HONG KONG — John Lee rose through the ranks of Hong Kong’s security services, earning a reputation as a hard-liner by crushing the city’s 2019 protest movement and curbing dissent as the city’s No. 2 official.
Now, he is widely expected to be Beijing’s choice to take over as Hong Kong’s leader, an appointment that would reflect the central government’s emphasis on reinforcing its grip on the once-restive city, even at the expense of its status as a global financial center.
Mr. Lee said Wednesday he had submitted his resignation as Hong Kong’s chief secretary and that he planned to run for chief executive if Beijing accepted his notice.
“It signifies he is confident that he can get the support of Beijing, otherwise you would not take the risk of resigning from your post,” said Lau Siu-kai, an adviser to Beijing on Hong Kong affairs.
Carrie Lam, Hong Kong’s chief executive since 2017, opened the door for Mr. Lee to run when she said on Monday that she was stepping down after a single term plagued by vast antigovernment protests and a Covid outbreak this year with one of the world’s highest death rates.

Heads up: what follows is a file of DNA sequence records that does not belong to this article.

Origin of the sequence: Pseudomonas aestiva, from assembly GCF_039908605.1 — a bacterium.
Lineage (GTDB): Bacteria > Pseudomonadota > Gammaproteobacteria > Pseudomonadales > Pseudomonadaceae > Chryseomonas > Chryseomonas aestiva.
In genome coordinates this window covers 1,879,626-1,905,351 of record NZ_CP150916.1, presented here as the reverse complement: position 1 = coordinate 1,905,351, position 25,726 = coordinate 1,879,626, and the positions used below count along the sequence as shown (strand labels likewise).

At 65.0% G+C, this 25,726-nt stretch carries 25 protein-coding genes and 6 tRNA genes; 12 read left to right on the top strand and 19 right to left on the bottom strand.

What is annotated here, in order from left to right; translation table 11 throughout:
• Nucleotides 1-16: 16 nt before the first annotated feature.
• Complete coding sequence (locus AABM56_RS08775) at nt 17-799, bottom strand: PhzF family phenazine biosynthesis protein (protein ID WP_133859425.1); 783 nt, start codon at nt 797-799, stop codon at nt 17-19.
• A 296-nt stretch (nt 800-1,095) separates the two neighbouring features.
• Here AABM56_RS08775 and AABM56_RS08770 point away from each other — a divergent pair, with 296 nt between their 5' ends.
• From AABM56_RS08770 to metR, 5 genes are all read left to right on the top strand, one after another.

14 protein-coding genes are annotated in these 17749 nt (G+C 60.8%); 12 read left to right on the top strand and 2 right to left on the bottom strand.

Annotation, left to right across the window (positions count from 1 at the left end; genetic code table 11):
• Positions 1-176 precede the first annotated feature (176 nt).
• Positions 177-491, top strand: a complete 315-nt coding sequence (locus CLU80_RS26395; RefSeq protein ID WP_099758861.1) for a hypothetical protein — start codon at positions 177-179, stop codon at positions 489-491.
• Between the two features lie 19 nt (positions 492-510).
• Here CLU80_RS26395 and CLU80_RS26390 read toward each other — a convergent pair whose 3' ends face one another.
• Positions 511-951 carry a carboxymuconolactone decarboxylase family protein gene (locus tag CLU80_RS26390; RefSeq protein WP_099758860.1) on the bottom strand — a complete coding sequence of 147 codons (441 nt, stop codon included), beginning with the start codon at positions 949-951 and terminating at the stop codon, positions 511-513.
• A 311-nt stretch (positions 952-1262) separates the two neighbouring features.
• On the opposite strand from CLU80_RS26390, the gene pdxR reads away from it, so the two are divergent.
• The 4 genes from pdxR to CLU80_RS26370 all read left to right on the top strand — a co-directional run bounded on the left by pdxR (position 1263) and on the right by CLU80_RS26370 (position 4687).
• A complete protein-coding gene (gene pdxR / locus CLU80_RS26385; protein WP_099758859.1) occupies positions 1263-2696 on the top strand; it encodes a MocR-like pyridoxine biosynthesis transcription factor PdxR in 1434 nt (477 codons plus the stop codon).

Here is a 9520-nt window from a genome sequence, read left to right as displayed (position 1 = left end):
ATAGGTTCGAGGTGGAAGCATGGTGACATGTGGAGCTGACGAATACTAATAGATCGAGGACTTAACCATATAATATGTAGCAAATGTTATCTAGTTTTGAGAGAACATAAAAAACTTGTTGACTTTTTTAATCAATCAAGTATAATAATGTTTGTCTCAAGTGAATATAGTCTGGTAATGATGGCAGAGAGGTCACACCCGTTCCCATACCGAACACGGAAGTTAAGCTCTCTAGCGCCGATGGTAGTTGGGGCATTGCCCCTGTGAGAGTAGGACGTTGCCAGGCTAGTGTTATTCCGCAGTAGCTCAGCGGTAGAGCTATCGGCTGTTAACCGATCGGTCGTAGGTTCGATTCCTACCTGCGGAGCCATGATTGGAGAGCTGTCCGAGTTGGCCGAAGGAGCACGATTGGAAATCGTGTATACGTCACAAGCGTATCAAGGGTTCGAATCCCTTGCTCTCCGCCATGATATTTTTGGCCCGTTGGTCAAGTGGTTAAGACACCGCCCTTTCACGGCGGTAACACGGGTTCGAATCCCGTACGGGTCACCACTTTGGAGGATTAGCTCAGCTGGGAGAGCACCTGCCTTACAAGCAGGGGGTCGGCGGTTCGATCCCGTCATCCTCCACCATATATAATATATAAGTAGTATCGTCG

If Mr. Lee were to move into the top job, he would bring to it a set of skills and experiences sharply different than those of his predecessor, reflecting just how much China’s priorities for Hong Kong have shifted.
Before becoming chief secretary last year, Mr. Lee, 64, had spent his entire career with Hong Kong’s security services, first with the police, eventually becoming deputy commissioner, before shifting to the city’s security bureau, which oversees the police, prisons, immigration and fire departments.
There, he became the security secretary, and then led the government’s campaign to suppress the widespread protests in 2019 against a proposal to allow extraditions to mainland China, which soon expanded into a broader antigovernment movement.